9. Optimum phase-behavior formulation of surfactant/oil/water systems for the determination of chromium in heavy crude oil and in bitumen-in-water emulsion.

    PubMed

    Burguera, José L; Avila-Gómez, Rita M; Burguera, Marcela; Antón de Salager, Raquel; Salager, Jean-Louis; Bracho, Carlos L; Burguera-Pascu, Margarita; Burguera-Pascu, Constantin; Brunetto, Rosario; Gallignani, Máximo; Petit de Peña, Yaneita

    2003-11-01

    An "oil in water" formulation was optimized to determine chromium in heavy crude oil (HCO) and bitumen-in-water emulsion (Orimulsion-400(R)) samples by transversally heated electrothermal atomic absorption spectrometry (TH-ET AAS) using Zeeman effect background correction. The optimum proportion of the oil-water mixture ratio was 7:3 v/v (70 ml of oil as the internal phase) with a non-ionic surfactant concentration (Intan-100) in the emulsion of 0.2% w/w. Chromium was determined in different crude oil samples after dilution of the emulsions 1:9 v/v with a 0.2% w/w solution of surfactant in order to further reduce the viscosity from 100 to 1.6 cP and at the same time to bring the concentration of chromium within the working range of the ET AAS technique. The calibration graph was linear from 1.7 to 100 mug Cr l(-1). The sensitivity was of 0.0069 s l mug(-1), the characteristic mass (m(o)) was of 5.7 pg per 0.0044 s and the detection limit (3sigma) was of 0.52 mug l(-1). The relative standard deviation of the method, evaluated by replicate analyses of three crude oil samples varied in all cases between 1.5 and 2.6%. Recovery studies were performed on four Venezuelan crude oils, and the average chromium recovery values varied between 95.9-104.8, 90.6-107.6, 95.6-104.0 and 98.8-103.9% for the Cerro Negro, Crudo Hamaca and Boscán crude oils and for the Orimulsión(R)-400, respectively. The results obtained in this work for the Cerro Negro, Crudo Hamaca and Boscán crude oils and for the Orimulsión(R)-400 following the proposed procedure were of 0.448+/-0.008, 0.338+/-0.004 0.524+/-0.021 and 0.174+/-0.008 mg Cr l(-1), respectively, which were in good agreement with the values obtained by a tedious recommended standard procedure (respectively: 0.470+/-0.05, 0.335+/-0.080, 0.570+/-0.021 and 0.173+/-0.009 mg Cr l(-1)).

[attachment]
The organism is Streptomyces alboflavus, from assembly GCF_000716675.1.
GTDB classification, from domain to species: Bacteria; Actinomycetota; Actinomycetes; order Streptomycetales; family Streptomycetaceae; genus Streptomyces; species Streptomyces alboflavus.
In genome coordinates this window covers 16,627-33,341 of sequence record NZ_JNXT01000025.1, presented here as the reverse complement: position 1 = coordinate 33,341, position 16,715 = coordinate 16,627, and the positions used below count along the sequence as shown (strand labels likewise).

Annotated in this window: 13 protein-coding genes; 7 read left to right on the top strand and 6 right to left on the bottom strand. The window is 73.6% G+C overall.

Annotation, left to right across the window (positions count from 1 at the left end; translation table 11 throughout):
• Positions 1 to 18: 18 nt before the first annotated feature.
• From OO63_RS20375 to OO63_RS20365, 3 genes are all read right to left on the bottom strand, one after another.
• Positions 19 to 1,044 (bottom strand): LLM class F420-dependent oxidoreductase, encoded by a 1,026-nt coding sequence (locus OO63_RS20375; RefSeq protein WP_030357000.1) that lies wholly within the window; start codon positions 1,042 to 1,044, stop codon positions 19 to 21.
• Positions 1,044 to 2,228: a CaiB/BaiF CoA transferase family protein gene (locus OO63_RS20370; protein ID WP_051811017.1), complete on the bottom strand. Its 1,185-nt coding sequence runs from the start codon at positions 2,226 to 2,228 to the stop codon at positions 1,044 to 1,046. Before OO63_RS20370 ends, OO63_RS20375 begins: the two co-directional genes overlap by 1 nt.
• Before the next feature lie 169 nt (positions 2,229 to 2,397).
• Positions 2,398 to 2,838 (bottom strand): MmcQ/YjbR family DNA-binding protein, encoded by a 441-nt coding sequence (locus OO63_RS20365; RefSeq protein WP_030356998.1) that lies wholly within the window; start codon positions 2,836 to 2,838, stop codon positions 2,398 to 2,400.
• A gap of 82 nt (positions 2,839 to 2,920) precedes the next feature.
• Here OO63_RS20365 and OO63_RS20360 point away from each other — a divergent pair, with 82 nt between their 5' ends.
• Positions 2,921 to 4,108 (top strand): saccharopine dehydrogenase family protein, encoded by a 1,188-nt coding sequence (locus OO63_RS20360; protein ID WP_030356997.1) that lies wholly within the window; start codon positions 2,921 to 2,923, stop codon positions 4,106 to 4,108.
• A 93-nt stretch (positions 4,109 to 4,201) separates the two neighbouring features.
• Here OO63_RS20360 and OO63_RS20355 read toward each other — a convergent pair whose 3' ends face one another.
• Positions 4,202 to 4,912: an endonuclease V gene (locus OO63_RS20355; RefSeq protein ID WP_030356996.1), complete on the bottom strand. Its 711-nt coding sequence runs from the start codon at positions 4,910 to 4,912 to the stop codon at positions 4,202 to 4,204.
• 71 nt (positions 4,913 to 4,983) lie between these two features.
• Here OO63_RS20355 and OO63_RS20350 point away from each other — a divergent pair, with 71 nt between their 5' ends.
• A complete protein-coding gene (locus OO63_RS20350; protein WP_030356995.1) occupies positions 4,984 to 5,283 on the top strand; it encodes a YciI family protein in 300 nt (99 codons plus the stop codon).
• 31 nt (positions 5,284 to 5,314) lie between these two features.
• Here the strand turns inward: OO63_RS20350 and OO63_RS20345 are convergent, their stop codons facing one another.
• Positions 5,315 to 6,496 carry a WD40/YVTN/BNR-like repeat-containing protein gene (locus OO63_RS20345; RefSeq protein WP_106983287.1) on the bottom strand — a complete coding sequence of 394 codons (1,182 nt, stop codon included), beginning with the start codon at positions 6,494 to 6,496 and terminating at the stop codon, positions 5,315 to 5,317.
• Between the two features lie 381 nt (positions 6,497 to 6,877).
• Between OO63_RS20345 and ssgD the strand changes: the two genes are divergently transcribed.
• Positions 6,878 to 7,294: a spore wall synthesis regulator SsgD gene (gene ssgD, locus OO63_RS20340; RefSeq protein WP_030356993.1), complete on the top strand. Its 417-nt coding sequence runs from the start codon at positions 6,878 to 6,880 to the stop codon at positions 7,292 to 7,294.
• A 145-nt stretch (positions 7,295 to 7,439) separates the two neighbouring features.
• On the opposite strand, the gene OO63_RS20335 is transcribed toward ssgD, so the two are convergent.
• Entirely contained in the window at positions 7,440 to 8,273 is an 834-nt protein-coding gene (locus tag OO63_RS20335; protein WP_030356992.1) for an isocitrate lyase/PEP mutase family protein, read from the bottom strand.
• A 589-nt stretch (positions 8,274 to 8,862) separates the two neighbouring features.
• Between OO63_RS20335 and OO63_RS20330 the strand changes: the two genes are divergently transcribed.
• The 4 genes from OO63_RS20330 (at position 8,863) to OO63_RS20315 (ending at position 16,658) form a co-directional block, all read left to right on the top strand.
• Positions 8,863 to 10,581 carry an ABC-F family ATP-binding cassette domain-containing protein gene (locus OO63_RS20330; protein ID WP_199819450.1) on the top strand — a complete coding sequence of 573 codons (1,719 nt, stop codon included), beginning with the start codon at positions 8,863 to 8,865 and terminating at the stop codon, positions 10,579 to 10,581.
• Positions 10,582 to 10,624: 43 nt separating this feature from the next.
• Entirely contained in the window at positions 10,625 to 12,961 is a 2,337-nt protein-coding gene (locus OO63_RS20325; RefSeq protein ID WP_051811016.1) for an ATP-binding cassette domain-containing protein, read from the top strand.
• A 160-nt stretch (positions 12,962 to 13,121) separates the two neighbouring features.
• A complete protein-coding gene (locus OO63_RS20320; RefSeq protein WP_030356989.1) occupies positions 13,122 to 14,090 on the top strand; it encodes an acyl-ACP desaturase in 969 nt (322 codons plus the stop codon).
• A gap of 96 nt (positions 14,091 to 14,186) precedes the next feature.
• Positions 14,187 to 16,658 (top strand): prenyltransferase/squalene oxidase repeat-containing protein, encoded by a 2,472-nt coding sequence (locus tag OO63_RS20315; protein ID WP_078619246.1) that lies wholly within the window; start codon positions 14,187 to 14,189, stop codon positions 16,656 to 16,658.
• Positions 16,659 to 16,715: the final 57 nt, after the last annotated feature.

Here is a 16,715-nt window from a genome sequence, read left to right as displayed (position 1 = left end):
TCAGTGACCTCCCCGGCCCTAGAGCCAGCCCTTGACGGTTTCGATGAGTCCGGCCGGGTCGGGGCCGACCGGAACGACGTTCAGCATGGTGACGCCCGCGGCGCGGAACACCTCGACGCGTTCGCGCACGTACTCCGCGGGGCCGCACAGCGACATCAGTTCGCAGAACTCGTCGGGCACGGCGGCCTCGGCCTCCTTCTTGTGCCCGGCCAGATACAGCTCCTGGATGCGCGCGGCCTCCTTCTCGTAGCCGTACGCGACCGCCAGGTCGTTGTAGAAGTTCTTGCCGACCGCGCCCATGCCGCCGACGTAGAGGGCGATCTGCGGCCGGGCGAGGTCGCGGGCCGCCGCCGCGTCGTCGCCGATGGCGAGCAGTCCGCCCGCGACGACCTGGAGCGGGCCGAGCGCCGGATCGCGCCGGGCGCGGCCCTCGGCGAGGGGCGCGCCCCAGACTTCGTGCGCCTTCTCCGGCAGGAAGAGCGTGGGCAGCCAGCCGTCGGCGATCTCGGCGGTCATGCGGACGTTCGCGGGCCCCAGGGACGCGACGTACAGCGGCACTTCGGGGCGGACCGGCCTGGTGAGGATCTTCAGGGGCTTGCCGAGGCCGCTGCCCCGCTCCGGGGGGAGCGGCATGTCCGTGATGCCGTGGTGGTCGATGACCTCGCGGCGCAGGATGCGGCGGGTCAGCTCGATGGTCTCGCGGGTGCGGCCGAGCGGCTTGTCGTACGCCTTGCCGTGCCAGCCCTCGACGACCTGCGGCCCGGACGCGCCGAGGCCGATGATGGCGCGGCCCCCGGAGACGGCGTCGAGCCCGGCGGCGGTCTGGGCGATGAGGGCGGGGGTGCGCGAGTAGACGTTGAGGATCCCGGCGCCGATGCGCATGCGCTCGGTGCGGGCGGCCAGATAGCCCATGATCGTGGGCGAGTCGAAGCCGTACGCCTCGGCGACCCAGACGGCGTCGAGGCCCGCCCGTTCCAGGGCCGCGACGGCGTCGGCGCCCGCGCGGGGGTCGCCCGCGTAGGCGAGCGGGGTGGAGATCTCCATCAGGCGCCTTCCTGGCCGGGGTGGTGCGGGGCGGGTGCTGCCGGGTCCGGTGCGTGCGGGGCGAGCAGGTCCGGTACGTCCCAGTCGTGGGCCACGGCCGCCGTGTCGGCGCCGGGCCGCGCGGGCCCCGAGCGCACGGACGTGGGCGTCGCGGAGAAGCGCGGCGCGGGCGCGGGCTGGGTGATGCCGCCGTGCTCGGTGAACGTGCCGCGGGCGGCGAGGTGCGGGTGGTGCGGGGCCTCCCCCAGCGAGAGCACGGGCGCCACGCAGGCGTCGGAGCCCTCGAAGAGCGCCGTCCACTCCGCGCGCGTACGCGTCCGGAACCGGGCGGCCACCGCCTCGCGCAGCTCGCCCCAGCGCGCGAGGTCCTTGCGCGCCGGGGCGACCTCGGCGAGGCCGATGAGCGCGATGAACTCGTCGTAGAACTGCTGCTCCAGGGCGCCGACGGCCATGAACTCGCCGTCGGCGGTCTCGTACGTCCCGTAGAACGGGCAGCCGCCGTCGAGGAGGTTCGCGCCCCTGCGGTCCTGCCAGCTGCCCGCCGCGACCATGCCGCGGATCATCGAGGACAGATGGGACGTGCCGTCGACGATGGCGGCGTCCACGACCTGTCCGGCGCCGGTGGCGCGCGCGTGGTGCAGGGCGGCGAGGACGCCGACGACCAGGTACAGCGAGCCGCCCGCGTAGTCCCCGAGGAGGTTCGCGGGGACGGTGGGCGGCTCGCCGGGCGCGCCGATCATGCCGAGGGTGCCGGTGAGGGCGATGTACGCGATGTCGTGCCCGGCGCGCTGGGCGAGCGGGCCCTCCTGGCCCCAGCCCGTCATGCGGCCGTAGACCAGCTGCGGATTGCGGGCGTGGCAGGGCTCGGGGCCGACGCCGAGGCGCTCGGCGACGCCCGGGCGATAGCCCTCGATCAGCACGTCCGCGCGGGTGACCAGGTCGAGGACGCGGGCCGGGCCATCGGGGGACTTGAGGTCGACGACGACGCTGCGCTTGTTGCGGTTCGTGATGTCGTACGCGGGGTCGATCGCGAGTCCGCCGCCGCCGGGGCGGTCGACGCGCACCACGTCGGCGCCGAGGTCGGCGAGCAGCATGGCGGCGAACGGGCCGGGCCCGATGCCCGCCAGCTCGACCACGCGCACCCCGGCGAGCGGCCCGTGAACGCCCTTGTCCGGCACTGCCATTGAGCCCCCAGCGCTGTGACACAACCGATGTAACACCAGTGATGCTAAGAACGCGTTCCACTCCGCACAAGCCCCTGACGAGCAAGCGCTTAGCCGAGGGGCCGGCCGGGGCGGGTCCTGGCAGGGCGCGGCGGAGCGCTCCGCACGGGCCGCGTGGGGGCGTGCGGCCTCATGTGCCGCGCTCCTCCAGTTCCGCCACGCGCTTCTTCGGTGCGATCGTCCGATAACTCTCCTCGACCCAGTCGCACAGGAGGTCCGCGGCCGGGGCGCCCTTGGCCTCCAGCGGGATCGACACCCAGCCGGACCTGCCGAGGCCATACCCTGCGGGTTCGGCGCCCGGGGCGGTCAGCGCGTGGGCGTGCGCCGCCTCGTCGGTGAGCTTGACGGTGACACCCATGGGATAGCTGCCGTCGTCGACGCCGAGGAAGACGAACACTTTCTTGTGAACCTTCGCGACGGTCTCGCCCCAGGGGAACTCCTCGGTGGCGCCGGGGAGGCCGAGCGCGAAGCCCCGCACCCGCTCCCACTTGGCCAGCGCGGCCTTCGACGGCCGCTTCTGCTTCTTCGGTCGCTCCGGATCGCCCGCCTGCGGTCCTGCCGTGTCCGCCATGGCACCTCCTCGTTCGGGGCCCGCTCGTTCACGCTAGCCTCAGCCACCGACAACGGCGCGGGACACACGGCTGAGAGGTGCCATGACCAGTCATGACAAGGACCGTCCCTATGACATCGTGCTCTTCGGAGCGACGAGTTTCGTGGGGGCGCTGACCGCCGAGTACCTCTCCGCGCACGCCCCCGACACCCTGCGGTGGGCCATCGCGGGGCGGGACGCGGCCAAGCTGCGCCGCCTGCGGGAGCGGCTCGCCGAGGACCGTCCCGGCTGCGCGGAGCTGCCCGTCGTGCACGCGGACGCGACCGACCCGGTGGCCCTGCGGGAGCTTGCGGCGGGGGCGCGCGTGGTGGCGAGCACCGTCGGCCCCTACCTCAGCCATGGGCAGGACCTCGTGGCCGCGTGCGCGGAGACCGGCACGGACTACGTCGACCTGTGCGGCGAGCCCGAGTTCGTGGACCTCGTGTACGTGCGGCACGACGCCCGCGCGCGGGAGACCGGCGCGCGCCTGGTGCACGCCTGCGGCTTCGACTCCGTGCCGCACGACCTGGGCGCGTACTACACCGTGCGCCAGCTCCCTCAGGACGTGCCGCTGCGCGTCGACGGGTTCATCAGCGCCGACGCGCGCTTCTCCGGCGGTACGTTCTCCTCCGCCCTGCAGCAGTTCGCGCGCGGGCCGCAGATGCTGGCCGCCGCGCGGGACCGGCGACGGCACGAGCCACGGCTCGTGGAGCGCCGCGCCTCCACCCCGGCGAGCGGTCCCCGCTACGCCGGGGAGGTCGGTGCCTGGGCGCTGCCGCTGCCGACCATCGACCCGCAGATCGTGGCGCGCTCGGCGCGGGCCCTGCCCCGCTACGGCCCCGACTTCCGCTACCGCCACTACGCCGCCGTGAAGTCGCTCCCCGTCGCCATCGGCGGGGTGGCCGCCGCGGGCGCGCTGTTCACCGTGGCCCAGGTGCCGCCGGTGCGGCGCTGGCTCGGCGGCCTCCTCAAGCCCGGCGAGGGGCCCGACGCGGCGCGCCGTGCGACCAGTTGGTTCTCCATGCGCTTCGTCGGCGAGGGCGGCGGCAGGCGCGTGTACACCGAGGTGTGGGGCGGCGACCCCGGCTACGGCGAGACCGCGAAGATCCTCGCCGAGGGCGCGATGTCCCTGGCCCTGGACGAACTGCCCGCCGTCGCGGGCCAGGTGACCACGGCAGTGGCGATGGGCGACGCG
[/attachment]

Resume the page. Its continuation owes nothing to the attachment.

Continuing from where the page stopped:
10. Emulsion-cryogelation technique for fabricating a versatile toolbox of hierarchical polymeric monolith and its application in chromatography.

    PubMed

    Li, Yaping; Qi, Li; Li, Nan; Ma, Huimin

    2016-05-15

    A novel poly (glycidyl methacrylate-co-ethylene dimethacrylate) monolith has been fabricated via the environmental friendly cryogelation-emulsion technique. The polymerization process is assisted by self-assembly of typical tri-block copolymer Pluronic F127 at sub-zero temperature using ice crystal as template, which can avoid consumption of organic porogenic solvents and thermal unstability of emulsion system. The developed monolith possesses hierarchical networks, which is confirmed by nitrogen adsorption measurement, mercury intrusion porosimetry, scanning electron microscopy and permeability testing. Further, the effect of the amounts of Pluronic F127 on the microstructure has been investigated. Moreover, the prepared polymer monolith undergoes acidic hydrolysis of epoxy groups into hydroxyl groups on the surface and its liquid chromatographic performance is explored by separating model analytes. The results indicate that the unique porous polymer monolith with hierarchical networks could be prepared via an organic porogen-free approach and used for analysis of polar and nonpolar molecules, extending the application of cryogelation-emulsion technique and methacrylate-based monolith. PMID:26992517

  11. Emulsion-cryogelation technique for fabricating a versatile toolbox of hierarchical polymeric monolith and its application in chromatography.

    PubMed

    Li, Yaping; Qi, Li; Li, Nan; Ma, Huimin

    2016-05-15

    A novel poly (glycidyl methacrylate-co-ethylene dimethacrylate) monolith has been fabricated via the environmental friendly cryogelation-emulsion technique. The polymerization process is assisted by self-assembly of typical tri-block copolymer Pluronic F127 at sub-zero temperature using ice crystal as template, which can avoid consumption of organic porogenic solvents and thermal unstability of emulsion system. The developed monolith possesses hierarchical networks, which is confirmed by nitrogen adsorption measurement, mercury intrusion porosimetry, scanning electron microscopy and permeability testing. Further, the effect of the amounts of Pluronic F127 on the microstructure has been investigated. Moreover, the prepared polymer monolith undergoes acidic hydrolysis of epoxy groups into hydroxyl groups on the surface and its liquid chromatographic performance is explored by separating model analytes. The results indicate that the unique porous polymer monolith with hierarchical networks could be prepared via an organic porogen-free approach and used for analysis of polar and nonpolar molecules, extending the application of cryogelation-emulsion technique and methacrylate-based monolith.